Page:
For the past week I’ve succumbed to capturing one small but significant moment in the natural history of deciduous trees: that is, when a leaf severs its attachment to the tree, strikes out on its own, and floats down to earth.
Maybe it’s the economy and my severe underemployment that has provided me such rapport with leaves. Perhaps it’s the Southern mélange of hickory, ash, maple, elm, beech, and oak. Or perhaps it is seeing my own middle-aged life move from summer to autumn that has drawn me to the falling leaves.
Whatever the case, it is not easy taking photographs of them. Only a few glide graciously into the viewfinder. Most spin and weave and flail in the air for only a few seconds before cluttering the ground to become the bane of rake and blower, or compost for the forest floor.
But these airborne leafy moments are nonetheless transcendent, graceful affairs, playing out billions of times in the autumn air. They are the moment when part of the tree sheds its source of gathering sunlight for photosynthesis and goes willingly into dormancy until spring. It is a moment as light as the few ounces each leaf weighs, but a moment as profound as the tree itself.
I use a long zoom lens and a wide-open f-stop to isolate the falling leaf from the busy background of trunks, stems, and leaves. I’ve set up some hard and fast rules that I hope bring honor and character to the profession of leaf photography. No mendacious use of Photoshop. No manually throwing the leaves in the air. No strings or monofilament line attached. Only the leaf leaving its nine-month mooring to the tree by natural means is allowed. Anything short of this is man-made trickery.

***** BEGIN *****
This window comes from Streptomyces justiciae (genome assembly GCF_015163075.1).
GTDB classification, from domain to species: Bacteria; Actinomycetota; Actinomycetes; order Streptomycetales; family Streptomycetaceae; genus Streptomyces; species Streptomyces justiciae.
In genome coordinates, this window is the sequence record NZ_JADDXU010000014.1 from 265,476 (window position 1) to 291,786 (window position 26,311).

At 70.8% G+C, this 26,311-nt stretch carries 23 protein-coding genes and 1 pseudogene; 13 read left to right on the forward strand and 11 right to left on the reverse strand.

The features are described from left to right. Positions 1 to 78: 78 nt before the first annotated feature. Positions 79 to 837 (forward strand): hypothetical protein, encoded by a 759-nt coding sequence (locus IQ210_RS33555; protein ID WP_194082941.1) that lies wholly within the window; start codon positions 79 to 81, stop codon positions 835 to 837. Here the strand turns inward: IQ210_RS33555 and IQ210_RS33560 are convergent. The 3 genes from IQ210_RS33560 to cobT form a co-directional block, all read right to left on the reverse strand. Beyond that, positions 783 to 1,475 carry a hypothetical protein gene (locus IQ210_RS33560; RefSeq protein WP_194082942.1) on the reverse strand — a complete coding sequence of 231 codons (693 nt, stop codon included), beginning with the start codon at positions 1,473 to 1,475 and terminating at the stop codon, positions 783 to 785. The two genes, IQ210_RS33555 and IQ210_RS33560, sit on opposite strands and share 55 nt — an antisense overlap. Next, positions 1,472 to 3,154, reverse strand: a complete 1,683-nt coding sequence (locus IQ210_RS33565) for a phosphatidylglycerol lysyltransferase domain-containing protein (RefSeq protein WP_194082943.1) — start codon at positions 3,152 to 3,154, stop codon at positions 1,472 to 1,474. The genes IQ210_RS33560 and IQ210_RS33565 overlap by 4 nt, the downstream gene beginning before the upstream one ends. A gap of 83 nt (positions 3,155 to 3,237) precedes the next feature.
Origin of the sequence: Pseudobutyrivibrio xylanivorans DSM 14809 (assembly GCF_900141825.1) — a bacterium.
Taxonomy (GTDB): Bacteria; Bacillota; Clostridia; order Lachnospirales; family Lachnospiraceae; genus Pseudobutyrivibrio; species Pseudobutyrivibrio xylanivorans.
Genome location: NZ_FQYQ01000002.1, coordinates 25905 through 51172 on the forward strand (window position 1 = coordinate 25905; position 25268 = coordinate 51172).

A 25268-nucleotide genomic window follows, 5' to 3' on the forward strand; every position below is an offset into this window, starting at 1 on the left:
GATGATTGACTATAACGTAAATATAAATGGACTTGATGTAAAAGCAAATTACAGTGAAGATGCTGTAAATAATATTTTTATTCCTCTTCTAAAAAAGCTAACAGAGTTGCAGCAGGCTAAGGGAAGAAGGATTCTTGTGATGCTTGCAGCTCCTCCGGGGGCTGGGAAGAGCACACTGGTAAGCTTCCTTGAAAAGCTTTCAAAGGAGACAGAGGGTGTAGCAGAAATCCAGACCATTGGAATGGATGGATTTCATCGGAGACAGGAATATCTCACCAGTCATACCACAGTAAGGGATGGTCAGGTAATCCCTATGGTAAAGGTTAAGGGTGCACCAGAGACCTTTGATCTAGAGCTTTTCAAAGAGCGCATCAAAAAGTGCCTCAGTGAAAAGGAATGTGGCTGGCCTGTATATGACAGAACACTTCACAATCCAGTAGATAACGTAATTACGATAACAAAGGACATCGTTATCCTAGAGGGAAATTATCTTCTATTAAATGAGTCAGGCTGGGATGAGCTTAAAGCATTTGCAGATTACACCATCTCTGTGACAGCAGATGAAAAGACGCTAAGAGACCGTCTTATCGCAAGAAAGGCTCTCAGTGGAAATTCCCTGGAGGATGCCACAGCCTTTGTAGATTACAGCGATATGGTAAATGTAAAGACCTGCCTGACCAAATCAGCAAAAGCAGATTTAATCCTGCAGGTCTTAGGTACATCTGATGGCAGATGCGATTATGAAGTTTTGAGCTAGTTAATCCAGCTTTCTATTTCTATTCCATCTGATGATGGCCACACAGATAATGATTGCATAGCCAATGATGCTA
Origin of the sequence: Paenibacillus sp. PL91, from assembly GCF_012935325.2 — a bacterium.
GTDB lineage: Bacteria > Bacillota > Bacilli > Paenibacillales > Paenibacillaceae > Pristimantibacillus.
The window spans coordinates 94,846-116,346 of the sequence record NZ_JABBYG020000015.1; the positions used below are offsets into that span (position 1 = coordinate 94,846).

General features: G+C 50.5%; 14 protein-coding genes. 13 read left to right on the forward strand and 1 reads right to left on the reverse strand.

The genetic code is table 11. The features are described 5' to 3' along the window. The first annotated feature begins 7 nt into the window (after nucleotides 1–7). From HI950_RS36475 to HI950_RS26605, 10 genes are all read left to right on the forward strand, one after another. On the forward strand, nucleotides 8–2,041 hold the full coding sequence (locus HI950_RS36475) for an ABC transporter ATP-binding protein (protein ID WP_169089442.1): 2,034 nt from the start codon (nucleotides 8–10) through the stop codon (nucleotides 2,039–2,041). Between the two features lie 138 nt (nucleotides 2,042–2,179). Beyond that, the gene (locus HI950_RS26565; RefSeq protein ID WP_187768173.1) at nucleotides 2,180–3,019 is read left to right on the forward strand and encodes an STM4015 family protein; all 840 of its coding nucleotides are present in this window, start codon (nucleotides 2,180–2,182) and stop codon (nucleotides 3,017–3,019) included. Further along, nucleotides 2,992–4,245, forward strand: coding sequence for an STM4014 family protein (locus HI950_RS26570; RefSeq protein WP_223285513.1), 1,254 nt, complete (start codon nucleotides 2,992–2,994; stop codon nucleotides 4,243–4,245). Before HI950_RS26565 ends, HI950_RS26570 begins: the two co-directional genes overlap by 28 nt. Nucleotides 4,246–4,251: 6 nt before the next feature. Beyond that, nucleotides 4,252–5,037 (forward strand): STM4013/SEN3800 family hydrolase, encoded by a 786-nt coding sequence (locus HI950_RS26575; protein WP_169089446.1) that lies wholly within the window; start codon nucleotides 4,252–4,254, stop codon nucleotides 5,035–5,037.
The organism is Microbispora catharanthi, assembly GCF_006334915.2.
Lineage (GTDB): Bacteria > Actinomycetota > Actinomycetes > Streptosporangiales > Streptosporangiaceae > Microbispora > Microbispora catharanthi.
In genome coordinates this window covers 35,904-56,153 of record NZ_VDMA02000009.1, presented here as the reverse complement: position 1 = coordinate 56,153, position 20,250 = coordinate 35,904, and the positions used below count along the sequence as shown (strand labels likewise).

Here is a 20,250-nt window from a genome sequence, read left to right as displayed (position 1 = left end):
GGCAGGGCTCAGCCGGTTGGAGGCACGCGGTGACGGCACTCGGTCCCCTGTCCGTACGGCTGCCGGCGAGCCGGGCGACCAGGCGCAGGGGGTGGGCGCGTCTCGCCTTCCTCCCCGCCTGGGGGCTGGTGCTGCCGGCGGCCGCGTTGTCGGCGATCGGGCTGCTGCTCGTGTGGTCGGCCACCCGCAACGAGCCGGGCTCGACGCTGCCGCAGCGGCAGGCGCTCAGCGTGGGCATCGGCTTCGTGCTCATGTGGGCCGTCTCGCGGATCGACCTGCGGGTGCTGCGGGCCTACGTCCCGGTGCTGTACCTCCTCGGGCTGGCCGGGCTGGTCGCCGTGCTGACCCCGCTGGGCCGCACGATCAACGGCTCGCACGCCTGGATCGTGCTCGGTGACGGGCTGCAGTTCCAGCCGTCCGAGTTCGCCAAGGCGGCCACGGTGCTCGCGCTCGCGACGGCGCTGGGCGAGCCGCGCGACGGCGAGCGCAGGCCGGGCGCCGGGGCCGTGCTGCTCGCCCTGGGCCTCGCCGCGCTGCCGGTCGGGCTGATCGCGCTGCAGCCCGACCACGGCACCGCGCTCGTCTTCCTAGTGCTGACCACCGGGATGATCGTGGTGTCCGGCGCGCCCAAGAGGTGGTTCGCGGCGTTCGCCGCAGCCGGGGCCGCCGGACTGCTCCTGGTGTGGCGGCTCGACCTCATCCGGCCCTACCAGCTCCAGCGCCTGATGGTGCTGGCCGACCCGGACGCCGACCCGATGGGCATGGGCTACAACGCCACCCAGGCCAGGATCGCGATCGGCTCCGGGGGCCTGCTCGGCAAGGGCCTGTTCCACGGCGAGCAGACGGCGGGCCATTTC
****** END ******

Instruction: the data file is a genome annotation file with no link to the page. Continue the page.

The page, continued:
Pictures of falling leaves are either mistakes or strokes of luck. Gravity, light, and leaf must all morph together in the great autumnal hand of God and the Mother of all Nature. The leaves remind me of the simple fact that life is best lived with all the spontaneity of Now.
French street photographer Henri Cartier-Bresson, considered by many to be the father of photojournalism, said that “thinking should be done beforehand and afterwards, never while actually taking the photograph.” Said like a true leaf photographer who has since joined the same fate as a pile of leaves. What is left of our own short flights through this world often amounts to few photographs that last about as long as the life of an average tree.
So the thinking about falling leaves comes afterwards, if at all. Watching the leaf zigzag earthward has forced me into the humble moment that is part and parcel of the grand connectedness of life.
Soon, all the leaves will be stripped from the trees; already my favorite red maple is shorn, a skeleton of bones stabbed into the increasingly cold ground. But today, for just a few hours at least, I’ll go watch the leaves fall. I’ll open my senses to the moment, crackling leaves underfoot, the flittering flights of fancy in the air. •